Big data, cloud incite need for educated DBAs

26 September 2014

Veteran database administrators aren't strangers of adaptation. Such professionals who have worked in IT for the past three decades are used to obtaining new skill sets to keep up with the times.

It appears just such an era has arrived. Cloud computing and the burgeoning big data industry are motivating enterprise leaders to provide their DBAs with any instruction they require. Some enroll staff in SQL training, others in Apache Hadoop certification courses. Regardless, it's evident some DBAs are at risk for becoming irrelevant if they don't update their knowledge of contemporary database environments.

Big data's effect on data management
Nowadays, one would be hard-pressed to find an article about data analytics that doesn't have the phrase "actionable insights" in it. Businesses believe unstructured, semi-structured and structured information hold the key to unlocking previously unforeseen efficiencies and product development ideas.

Placing this much value in data has put enormous pressure on DBAs to manage architectures they aren't necessarily familiar with. Database Trends and Applications referenced a survey of data managers and other IT experts conducted by Ntirety, which discovered 41 percent of respondents noted having to contend with databases on an emergency basis.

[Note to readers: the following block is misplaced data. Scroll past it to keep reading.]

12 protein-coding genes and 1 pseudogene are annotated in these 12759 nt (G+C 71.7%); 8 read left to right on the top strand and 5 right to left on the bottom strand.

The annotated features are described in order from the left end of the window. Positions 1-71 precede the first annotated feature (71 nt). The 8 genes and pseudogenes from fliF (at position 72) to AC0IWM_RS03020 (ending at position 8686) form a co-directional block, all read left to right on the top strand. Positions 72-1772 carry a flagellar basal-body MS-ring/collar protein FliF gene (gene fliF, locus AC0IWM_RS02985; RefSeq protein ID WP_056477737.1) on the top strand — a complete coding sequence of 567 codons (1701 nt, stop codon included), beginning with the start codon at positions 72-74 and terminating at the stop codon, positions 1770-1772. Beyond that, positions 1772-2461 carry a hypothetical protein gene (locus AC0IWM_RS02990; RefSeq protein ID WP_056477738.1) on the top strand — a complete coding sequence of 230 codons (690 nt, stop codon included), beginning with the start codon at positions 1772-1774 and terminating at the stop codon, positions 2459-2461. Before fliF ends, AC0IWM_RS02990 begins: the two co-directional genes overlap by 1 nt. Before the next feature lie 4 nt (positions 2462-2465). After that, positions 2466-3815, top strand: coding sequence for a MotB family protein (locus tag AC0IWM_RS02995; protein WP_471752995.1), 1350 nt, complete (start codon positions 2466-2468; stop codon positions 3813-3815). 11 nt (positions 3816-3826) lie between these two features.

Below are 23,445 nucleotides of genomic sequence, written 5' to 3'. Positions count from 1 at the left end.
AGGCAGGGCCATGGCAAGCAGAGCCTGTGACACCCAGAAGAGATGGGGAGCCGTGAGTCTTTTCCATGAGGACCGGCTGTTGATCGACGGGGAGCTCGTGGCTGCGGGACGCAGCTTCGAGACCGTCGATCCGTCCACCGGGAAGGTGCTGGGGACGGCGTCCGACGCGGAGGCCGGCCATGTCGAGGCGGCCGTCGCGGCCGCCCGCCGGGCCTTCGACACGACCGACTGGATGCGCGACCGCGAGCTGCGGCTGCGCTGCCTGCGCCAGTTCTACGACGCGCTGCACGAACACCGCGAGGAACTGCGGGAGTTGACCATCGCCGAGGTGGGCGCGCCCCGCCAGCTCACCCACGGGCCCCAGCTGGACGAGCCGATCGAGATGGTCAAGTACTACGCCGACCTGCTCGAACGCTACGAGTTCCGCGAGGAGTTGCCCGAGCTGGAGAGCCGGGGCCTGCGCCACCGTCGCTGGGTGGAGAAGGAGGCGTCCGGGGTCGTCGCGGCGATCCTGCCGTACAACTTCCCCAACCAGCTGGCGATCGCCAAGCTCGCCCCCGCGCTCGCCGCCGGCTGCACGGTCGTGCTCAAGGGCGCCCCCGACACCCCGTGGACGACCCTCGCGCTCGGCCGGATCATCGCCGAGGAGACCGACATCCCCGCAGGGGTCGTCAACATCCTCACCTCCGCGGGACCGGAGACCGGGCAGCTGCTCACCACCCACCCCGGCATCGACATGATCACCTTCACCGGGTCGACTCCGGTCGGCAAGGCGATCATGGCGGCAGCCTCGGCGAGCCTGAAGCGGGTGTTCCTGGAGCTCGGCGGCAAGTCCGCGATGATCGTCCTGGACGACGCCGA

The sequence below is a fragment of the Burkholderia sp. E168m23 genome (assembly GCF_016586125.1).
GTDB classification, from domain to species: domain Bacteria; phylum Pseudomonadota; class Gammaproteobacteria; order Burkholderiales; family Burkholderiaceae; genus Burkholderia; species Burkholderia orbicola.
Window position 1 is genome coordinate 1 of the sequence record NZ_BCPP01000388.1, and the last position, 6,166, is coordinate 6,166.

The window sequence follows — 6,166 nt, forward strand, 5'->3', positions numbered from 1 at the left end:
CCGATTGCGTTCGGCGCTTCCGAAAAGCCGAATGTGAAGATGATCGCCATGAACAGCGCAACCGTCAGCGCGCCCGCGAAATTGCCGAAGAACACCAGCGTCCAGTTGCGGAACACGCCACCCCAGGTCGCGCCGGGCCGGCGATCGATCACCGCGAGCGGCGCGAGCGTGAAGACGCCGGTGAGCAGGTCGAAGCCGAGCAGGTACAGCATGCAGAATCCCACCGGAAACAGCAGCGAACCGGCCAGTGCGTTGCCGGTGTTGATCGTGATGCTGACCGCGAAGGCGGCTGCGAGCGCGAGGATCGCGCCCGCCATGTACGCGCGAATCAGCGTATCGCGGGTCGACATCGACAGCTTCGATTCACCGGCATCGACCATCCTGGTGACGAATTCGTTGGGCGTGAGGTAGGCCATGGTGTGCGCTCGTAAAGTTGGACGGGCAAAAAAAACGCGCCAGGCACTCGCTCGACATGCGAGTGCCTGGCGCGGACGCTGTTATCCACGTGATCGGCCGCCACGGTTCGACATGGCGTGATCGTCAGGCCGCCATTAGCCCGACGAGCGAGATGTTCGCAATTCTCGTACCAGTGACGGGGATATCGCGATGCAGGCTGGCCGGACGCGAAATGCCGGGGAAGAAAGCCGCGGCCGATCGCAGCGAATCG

The latter statistic alludes to the possibility that DBAs are being forced to respond to new business demands on an ad hoc basis. In fact, 35 percent expressed dissatisfaction with the need to manage increasing workloads that are growing in complexity.

Revisiting the training regimen
While there's no denying the capabilities of today's DBAs, expecting them to perform optimally while learning about new environments on a piecemeal basis is absurd. Microsoft certification courses and other programs focusing on big data architectures and current database needs will provide them with a thorough understanding of what they're up against. From there, constructive progress can be made.

Aside from the surface-level benefits, classroom-based instruction can provide DBAs with the knowledge needed to perform the following functions:

  • Maintain availability and continuity in the cloud: Transitioning databases to cloud infrastructures is becoming a more popular practice. In the event a system experiences an unsanctioned shutdown, DBAs need to know how to assign priorities to certain databases.
  • Using automated monitoring tools: ITProPortal maintained that there are many automated database surveillance tools available for use. Knowing how to employ them so DBAs can focus on mission-critical tasks or huge projects is a must.

Learning shouldn't stop after a professional graduates from college. Enrolling DBAs in SQL Server 2014 training, Oracle certification programs and other courses will allow them to better adapt to current and future demands.

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